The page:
I had previously written off Osborn as a failed special teams player. But he showed his prowess as a pass catcher in Week 1, finishing the game with 76 yards — the most notable being the conversion on third-and-24. Osborn’s 76 yards gave him the second-most receiving yards for a Vikings receiver not named Jefferson, Thielen, or Diggs since 2015. As the Vikings look to replace the productivity they lost with Irv, Osborn could be an option down the road for more targets.
It was easy for even the casual fan to see that the Vikings’ offensive line struggled today. Rashod Hill was getting beat by Trey Hendrickson on the outside on what felt like every other snap, and the interior offensive line allowed pressure up the middle on the rare occasion that he didn’t get beat.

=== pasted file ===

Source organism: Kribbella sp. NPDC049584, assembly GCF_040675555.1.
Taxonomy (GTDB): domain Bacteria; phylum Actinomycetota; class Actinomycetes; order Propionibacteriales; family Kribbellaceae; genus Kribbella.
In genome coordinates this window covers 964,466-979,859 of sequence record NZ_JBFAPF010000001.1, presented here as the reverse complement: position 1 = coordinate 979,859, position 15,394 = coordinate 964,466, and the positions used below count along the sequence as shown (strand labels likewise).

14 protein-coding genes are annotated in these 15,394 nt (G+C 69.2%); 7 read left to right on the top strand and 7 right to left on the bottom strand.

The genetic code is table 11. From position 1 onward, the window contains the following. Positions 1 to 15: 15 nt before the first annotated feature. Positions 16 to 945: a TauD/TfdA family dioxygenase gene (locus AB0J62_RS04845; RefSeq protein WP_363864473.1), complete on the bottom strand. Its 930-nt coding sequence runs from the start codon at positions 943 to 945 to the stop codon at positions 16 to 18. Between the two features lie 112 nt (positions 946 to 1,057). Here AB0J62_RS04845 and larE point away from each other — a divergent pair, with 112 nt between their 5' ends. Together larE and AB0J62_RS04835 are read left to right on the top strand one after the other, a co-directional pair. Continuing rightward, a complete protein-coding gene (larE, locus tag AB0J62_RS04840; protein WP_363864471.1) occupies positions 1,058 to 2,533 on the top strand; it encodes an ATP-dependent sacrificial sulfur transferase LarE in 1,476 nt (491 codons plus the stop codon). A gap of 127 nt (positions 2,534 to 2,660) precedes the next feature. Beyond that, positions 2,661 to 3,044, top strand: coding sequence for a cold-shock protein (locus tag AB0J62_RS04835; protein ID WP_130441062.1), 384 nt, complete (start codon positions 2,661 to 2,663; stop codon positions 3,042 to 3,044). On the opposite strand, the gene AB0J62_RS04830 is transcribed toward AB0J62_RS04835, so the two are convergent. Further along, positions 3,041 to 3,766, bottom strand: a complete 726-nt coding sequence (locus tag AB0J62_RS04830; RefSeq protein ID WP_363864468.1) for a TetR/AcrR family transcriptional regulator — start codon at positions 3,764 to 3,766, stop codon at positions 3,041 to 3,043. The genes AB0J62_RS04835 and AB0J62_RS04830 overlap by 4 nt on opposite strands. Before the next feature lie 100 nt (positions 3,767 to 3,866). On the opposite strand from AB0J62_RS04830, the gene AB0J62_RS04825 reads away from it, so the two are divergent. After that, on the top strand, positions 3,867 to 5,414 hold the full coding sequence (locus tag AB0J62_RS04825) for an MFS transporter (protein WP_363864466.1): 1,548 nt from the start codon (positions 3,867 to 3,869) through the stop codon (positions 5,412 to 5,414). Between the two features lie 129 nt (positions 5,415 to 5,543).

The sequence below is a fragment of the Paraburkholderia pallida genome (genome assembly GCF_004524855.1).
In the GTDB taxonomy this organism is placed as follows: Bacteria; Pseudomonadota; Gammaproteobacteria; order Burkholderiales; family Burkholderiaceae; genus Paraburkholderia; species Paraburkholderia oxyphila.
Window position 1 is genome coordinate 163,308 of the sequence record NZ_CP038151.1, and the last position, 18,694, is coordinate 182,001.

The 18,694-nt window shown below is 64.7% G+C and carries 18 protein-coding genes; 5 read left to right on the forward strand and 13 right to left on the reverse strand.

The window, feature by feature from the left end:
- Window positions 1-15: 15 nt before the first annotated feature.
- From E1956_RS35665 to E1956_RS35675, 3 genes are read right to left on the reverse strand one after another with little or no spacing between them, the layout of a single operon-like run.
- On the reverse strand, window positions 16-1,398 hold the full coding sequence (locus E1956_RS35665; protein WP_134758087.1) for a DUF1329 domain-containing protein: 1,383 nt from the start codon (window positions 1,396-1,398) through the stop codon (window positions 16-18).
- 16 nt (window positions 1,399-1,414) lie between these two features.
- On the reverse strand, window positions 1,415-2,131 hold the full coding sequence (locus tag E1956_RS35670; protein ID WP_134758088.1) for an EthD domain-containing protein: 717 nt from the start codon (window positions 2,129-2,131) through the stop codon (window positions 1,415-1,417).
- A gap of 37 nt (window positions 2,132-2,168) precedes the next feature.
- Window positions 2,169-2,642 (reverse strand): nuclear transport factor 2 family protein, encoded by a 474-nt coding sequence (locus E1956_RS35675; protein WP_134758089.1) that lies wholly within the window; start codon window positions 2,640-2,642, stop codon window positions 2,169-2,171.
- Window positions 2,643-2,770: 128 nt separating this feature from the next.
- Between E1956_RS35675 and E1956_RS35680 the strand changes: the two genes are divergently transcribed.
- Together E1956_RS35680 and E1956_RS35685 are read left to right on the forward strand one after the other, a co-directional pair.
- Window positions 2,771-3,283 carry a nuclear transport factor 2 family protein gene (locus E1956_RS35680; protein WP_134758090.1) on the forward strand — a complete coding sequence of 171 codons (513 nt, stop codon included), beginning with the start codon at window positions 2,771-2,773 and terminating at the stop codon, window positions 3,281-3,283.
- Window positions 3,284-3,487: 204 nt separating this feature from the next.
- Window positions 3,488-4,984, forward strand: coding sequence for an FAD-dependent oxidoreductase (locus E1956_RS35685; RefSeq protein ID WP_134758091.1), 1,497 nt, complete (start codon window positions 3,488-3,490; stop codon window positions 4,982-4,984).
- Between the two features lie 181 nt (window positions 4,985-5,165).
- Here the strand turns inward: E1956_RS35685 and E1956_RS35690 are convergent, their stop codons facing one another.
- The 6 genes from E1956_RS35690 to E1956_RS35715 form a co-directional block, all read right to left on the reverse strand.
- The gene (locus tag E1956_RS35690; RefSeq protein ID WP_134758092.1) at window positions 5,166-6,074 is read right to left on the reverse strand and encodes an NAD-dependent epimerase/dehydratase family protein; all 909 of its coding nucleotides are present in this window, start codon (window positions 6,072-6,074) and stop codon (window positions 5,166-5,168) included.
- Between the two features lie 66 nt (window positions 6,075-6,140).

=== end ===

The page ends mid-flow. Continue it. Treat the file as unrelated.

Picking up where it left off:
Cousins averaged 2.1 seconds until his throw. This stat should tell you enough about the current state of the offensive line and how they provided their QB with virtually no help today. With both Hill and the interior offensive line struggling, it will be interesting to see when Zimmer feels comfortable starting rookies Christian Darrisaw and Wyatt Davis.
If Darrisaw is unable to play next week, Hill has his work cut out for him. He will draw the assignment of blocking Chandler Jones, who got five sacks this week against Taylor Lewan, one of the better left tackles in the NFL.